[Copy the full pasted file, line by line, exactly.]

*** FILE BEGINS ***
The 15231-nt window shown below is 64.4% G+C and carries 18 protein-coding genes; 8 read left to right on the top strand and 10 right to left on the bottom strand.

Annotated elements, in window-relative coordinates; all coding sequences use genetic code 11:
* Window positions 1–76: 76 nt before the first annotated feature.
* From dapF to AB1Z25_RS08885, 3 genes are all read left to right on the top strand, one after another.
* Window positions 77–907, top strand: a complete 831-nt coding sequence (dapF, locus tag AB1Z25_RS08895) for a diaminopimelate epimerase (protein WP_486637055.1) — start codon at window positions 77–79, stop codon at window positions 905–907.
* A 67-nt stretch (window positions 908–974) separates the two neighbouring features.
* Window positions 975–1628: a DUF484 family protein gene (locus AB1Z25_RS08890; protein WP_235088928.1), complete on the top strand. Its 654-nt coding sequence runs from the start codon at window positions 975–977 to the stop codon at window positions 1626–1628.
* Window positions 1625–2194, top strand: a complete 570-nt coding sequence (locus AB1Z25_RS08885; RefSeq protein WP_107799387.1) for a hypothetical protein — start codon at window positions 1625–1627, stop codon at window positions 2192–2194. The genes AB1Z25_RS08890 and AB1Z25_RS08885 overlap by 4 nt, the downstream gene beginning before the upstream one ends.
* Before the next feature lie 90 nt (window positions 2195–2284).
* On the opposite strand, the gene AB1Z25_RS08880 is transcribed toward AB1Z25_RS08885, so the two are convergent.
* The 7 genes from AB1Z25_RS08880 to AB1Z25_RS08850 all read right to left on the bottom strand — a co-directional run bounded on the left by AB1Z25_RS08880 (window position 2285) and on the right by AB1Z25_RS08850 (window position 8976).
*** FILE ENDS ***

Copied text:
The 15231-nt window shown below is 64.4% G+C and carries 18 protein-coding genes; 8 read left to right on the top strand and 10 right to left on the bottom strand.

Annotated elements, in window-relative coordinates; all coding sequences use genetic code 11:
* Window positions 1–76: 76 nt before the first annotated feature.
* From dapF to AB1Z25_RS08885, 3 genes are all read left to right on the top strand, one after another.
* Window positions 77–907, top strand: a complete 831-nt coding sequence (dapF, locus tag AB1Z25_RS08895) for a diaminopimelate epimerase (protein WP_486637055.1) — start codon at window positions 77–79, stop codon at window positions 905–907.
* A 67-nt stretch (window positions 908–974) separates the two neighbouring features.
* Window positions 975–1628: a DUF484 family protein gene (locus AB1Z25_RS08890; protein WP_235088928.1), complete on the top strand. Its 654-nt coding sequence runs from the start codon at window positions 975–977 to the stop codon at window positions 1626–1628.
* Window positions 1625–2194, top strand: a complete 570-nt coding sequence (locus AB1Z25_RS08885; RefSeq protein WP_107799387.1) for a hypothetical protein — start codon at window positions 1625–1627, stop codon at window positions 2192–2194. The genes AB1Z25_RS08890 and AB1Z25_RS08885 overlap by 4 nt, the downstream gene beginning before the upstream one ends.
* Before the next feature lie 90 nt (window positions 2195–2284).
* On the opposite strand, the gene AB1Z25_RS08880 is transcribed toward AB1Z25_RS08885, so the two are convergent.
* The 7 genes from AB1Z25_RS08880 to AB1Z25_RS08850 all read right to left on the bottom strand — a co-directional run bounded on the left by AB1Z25_RS08880 (window position 2285) and on the right by AB1Z25_RS08850 (window position 8976).